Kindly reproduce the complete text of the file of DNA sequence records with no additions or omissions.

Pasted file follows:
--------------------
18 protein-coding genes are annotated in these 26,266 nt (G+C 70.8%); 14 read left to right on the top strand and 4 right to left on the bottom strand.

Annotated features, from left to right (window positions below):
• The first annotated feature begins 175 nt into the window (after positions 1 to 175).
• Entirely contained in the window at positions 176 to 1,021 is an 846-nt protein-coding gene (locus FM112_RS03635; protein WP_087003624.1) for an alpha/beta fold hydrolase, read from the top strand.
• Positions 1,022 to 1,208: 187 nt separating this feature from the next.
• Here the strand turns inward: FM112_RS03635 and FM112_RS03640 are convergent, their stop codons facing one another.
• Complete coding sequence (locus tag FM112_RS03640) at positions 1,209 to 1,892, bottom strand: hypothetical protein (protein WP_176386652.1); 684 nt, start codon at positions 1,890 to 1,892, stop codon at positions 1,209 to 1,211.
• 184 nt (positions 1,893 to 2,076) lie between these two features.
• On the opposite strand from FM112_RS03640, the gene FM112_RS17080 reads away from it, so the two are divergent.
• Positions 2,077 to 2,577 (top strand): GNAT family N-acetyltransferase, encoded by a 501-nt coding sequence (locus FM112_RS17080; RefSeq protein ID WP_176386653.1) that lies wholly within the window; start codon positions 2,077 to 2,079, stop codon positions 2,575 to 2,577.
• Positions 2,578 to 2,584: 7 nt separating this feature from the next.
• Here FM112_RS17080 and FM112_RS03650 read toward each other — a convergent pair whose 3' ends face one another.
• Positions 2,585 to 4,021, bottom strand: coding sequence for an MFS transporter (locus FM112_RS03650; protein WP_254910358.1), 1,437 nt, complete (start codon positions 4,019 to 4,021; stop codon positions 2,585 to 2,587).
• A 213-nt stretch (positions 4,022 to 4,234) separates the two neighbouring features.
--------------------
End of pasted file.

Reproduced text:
18 protein-coding genes are annotated in these 26,266 nt (G+C 70.8%); 14 read left to right on the top strand and 4 right to left on the bottom strand.

Annotated features, from left to right (window positions below):
• The first annotated feature begins 175 nt into the window (after positions 1 to 175).
• Entirely contained in the window at positions 176 to 1,021 is an 846-nt protein-coding gene (locus FM112_RS03635; protein WP_087003624.1) for an alpha/beta fold hydrolase, read from the top strand.
• Positions 1,022 to 1,208: 187 nt separating this feature from the next.
• Here the strand turns inward: FM112_RS03635 and FM112_RS03640 are convergent, their stop codons facing one another.
• Complete coding sequence (locus tag FM112_RS03640) at positions 1,209 to 1,892, bottom strand: hypothetical protein (protein WP_176386652.1); 684 nt, start codon at positions 1,890 to 1,892, stop codon at positions 1,209 to 1,211.
• 184 nt (positions 1,893 to 2,076) lie between these two features.
• On the opposite strand from FM112_RS03640, the gene FM112_RS17080 reads away from it, so the two are divergent.
• Positions 2,077 to 2,577 (top strand): GNAT family N-acetyltransferase, encoded by a 501-nt coding sequence (locus FM112_RS17080; RefSeq protein ID WP_176386653.1) that lies wholly within the window; start codon positions 2,077 to 2,079, stop codon positions 2,575 to 2,577.
• Positions 2,578 to 2,584: 7 nt separating this feature from the next.
• Here FM112_RS17080 and FM112_RS03650 read toward each other — a convergent pair whose 3' ends face one another.
• Positions 2,585 to 4,021, bottom strand: coding sequence for an MFS transporter (locus FM112_RS03650; protein WP_254910358.1), 1,437 nt, complete (start codon positions 4,019 to 4,021; stop codon positions 2,585 to 2,587).
• A 213-nt stretch (positions 4,022 to 4,234) separates the two neighbouring features.